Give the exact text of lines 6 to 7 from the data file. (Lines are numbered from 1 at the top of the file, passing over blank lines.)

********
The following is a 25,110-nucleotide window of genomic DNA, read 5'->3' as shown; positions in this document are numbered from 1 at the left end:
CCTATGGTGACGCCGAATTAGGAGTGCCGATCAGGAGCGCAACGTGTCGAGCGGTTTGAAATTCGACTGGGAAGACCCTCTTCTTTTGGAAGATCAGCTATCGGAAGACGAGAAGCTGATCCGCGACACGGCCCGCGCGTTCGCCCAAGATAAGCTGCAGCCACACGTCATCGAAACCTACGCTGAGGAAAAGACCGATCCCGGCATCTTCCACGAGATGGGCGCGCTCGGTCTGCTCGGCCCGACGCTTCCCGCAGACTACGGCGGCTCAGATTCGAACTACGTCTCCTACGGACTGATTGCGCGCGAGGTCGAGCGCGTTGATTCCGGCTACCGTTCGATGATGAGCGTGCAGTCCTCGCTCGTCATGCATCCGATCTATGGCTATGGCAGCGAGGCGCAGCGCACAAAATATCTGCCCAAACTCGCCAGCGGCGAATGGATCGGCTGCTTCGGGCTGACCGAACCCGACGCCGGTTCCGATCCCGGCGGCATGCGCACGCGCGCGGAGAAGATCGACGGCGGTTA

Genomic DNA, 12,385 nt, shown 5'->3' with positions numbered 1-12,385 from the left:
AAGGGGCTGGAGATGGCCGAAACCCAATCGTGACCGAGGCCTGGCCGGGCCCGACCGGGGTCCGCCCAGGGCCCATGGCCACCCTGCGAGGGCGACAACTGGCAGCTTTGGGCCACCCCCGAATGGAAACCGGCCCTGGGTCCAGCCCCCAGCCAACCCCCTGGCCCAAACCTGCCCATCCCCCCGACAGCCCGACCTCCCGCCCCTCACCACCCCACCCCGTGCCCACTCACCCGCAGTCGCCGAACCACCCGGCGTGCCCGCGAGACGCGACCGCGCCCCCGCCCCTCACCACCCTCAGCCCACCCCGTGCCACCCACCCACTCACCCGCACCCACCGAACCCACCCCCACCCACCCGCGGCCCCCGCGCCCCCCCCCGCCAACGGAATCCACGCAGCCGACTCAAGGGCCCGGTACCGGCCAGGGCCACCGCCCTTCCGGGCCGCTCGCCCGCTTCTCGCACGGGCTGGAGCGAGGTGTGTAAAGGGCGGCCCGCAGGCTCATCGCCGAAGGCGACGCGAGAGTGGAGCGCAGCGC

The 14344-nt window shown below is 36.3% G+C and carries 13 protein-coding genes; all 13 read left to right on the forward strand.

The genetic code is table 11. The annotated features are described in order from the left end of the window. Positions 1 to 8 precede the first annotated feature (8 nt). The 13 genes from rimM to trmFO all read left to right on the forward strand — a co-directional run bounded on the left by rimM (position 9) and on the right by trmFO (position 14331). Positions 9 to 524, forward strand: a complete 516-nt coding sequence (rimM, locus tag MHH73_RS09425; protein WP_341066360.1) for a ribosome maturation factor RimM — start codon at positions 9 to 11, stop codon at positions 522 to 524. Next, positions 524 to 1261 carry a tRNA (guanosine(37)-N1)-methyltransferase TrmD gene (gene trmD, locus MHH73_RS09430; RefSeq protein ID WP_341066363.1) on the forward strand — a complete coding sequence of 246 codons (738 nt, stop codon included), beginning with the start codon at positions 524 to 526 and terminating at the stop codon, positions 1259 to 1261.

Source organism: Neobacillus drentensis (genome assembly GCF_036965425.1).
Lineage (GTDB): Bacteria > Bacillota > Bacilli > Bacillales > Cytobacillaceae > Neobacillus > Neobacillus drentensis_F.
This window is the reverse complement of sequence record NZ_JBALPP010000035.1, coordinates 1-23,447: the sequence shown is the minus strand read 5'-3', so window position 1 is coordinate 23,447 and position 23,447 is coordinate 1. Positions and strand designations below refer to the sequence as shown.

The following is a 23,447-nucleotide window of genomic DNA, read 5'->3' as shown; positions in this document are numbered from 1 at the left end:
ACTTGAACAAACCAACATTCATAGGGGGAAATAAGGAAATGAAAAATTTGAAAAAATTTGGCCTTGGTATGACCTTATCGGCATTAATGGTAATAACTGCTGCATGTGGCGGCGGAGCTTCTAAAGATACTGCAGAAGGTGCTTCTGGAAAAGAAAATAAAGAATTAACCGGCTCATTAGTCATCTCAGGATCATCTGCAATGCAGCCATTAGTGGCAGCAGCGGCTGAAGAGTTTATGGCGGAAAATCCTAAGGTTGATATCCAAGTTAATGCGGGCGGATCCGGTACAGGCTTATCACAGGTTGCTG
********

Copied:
The genetic code is table 11. The annotated features are described in order from the left end of the window. Positions 1 to 8 precede the first annotated feature (8 nt). The 13 genes from rimM to trmFO all read left to right on the forward strand — a co-directional run bounded on the left by rimM (position 9) and on the right by trmFO (position 14331). Positions 9 to 524, forward strand: a complete 516-nt coding sequence (rimM, locus tag MHH73_RS09425; protein WP_341066360.1) for a ribosome maturation factor RimM — start codon at positions 9 to 11, stop codon at positions 522 to 524. Next, positions 524 to 1261 carry a tRNA (guanosine(37)-N1)-methyltransferase TrmD gene (gene trmD, locus MHH73_RS09430; RefSeq protein ID WP_341066363.1) on the forward strand — a complete coding sequence of 246 codons (738 nt, stop codon included), beginning with the start codon at positions 524 to 526 and terminating at the stop codon, positions 1259 to 1261.

Source organism: Neobacillus drentensis (genome assembly GCF_036965425.1).